Small is beautiful

If you’re thinking of moving to a brand-new development, Dom Sharp, from McIntosh Developments has plenty of useful tips about what to look for, insights into current house building trends and why you won’t find any thin doors at his latest boutique-build in the Chew Valley.

Hello Dom. Tell us about when your business started and what your latest project is called?

My father Geoffrey started the business 21 years ago as a change of direction from what he was doing before. We’re based in Frome and our latest project is called Richmont Place in East Harptree.

Talk us through the plans

It’s a nice mix of eight properties, ranging from two bedrooms up to five, predominantly set around a hard-landscaped courtyard. All these houses benefit from spacious ground-floor living, generous bedroom and bathroom space and ample outdoor space. Its small size means the new residents will feel a sense of community which is important, especially to those moving from city to country. As with all our developments, it comprises a small number of high-quality properties. You might know some of our previous builds like Manor Farm, Cranmore and Bishops Mews, Wells.

Your company is very experienced. What do you think are the key elements of successful British house development and why?

It sounds simple, but people looking to buy new houses want hassle-free and spacious living. They are after certain boxes to be ticked and energy efficiency, light, and space are paramount. Natural light gives the feeling of warmth and space and is a key design requirement, as are spacious rooms and outdoor space that doesn’t feel cramped. We provide all of this.

What should a prospective homeowner look for when considering moving to a new development?

There are many factors to consider. The annual cost of the incoming services and general energy costs will be important to understand – the level of insulation and renewable energy implementation will be available from the builder, so you can familiarise yourself with the likely costs associated. Definitely focus on the quality of materials and finishes in the building; floors, doors, tiles, and even skirting boards – all important, and you want them to be robust, have longevity and style, and be functional. Thin cardboard doors are the worst!

Describe your design process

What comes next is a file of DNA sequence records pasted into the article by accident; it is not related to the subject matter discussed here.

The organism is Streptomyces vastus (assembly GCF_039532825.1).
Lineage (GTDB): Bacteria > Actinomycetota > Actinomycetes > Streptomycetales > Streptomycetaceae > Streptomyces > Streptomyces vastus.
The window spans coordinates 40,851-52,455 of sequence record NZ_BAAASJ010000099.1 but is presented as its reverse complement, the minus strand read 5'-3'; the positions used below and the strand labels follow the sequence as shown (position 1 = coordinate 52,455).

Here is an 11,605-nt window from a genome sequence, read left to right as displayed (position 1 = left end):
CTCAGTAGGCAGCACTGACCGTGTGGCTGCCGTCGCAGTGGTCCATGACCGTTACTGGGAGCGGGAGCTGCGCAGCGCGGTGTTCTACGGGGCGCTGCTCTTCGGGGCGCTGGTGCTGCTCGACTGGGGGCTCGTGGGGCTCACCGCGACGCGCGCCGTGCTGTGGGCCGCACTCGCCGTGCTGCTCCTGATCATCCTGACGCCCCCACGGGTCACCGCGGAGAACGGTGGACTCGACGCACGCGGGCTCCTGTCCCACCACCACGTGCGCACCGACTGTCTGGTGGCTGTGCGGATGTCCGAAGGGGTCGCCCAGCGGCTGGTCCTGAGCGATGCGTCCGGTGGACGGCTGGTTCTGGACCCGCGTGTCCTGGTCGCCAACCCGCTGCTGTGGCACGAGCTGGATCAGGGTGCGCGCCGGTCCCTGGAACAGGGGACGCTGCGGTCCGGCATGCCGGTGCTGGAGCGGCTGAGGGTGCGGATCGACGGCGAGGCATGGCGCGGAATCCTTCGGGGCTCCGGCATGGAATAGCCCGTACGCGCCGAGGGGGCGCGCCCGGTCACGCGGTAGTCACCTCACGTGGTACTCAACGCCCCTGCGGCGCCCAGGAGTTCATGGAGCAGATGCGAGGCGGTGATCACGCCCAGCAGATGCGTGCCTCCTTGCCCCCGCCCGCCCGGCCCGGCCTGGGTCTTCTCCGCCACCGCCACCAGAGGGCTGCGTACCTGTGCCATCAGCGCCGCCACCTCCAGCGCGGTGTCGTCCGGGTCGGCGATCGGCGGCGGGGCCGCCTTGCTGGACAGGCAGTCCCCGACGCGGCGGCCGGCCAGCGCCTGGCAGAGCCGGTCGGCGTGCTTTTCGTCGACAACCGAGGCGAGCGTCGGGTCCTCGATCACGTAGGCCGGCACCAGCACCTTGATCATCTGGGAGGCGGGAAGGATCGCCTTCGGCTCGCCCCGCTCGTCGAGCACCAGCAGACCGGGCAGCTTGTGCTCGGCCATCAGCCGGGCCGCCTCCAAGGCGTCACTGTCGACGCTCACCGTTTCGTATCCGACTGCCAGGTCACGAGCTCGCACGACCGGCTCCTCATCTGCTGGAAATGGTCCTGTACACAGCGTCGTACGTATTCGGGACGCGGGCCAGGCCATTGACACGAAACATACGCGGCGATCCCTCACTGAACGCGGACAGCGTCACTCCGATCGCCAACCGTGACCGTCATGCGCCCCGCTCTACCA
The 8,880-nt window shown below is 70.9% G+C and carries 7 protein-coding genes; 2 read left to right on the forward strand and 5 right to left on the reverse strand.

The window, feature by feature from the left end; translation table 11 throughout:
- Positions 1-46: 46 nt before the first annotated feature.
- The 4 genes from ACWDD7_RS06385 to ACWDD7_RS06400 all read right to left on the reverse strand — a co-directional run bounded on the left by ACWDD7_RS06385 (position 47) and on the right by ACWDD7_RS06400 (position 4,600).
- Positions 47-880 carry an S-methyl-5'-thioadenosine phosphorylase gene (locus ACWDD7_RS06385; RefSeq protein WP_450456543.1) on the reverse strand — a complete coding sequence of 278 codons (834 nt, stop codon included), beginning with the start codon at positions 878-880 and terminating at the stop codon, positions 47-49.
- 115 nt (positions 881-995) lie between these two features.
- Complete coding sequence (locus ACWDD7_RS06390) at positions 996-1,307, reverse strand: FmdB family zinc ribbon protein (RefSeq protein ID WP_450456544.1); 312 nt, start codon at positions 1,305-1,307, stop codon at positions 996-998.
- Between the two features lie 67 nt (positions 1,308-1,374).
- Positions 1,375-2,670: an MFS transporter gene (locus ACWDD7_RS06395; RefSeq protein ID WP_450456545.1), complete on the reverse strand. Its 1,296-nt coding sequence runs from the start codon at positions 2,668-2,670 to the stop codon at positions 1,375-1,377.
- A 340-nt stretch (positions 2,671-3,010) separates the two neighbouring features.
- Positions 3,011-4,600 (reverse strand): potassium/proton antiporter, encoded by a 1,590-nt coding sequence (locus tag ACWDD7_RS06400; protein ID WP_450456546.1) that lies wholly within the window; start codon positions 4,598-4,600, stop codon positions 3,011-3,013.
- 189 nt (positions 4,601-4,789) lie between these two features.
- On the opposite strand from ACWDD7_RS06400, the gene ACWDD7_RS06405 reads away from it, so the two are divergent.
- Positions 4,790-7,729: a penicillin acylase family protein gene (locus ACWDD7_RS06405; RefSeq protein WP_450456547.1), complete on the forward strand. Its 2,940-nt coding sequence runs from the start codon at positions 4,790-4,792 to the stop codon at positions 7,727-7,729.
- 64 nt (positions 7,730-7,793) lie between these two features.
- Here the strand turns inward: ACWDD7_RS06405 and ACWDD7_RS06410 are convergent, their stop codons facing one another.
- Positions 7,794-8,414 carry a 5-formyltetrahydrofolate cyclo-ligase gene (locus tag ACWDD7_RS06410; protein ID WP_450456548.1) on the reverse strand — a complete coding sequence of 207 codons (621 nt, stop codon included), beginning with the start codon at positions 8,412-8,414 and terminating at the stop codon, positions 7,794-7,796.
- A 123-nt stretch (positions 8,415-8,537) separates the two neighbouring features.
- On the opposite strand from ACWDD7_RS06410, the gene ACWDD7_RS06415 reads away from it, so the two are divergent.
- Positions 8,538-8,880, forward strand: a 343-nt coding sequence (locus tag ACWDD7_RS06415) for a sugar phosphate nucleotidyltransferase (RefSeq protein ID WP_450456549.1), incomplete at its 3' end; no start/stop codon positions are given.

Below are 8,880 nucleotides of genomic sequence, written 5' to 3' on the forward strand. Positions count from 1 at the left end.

We spend a great deal of preparation time with architects to make sure the houses allow all aspects of life to be flexible and comfortable; for example, by making use of space downstairs for communal family living and designating spaces for home-offices. It is a time-consuming process, but ultimately we believe we strike the right balance in the houses we build.

Why did you choose East Harptree?

A few reasons. Firstly, it’s the perfect setting for anyone who wants access to Bath and Bristol. Secondly, the wonderfully rural location, high-up and overlooking the Chew Valley. There are plenty of forestry commission sites where you can walk nearby, plus decent pubs to visit. It seemed a good fit with our general ethos for a site which is to provide high-quality homes that appeal to a broad range of buyers.

How much did you consider the needs of the local community and environment?

We believe that good communication is very important. From the outset of this project, we issued a newsletter keeping neighbouring residents up-to-date with progress to make sure they were all aware of any possible disruptions. This went down well. We always want the local residents to embrace new developments, as it sets the precedent for future happy relationships. We also worked with the local authority to introduce many different methods to embrace the local ecology of our sites, including bat boxes, and intelligent landscaping.

We all learn from experience – what would you say your company has learned over the years? 

That people love good quality and well-thought out homes. And we have learnt to be flexible with clients; on many occasions we have had clients change aspects of the house to create a more tailored product for their lifestyle. This engages the customer in the housebuilding experience, and gives them a sense of excitement that they are part of the process.

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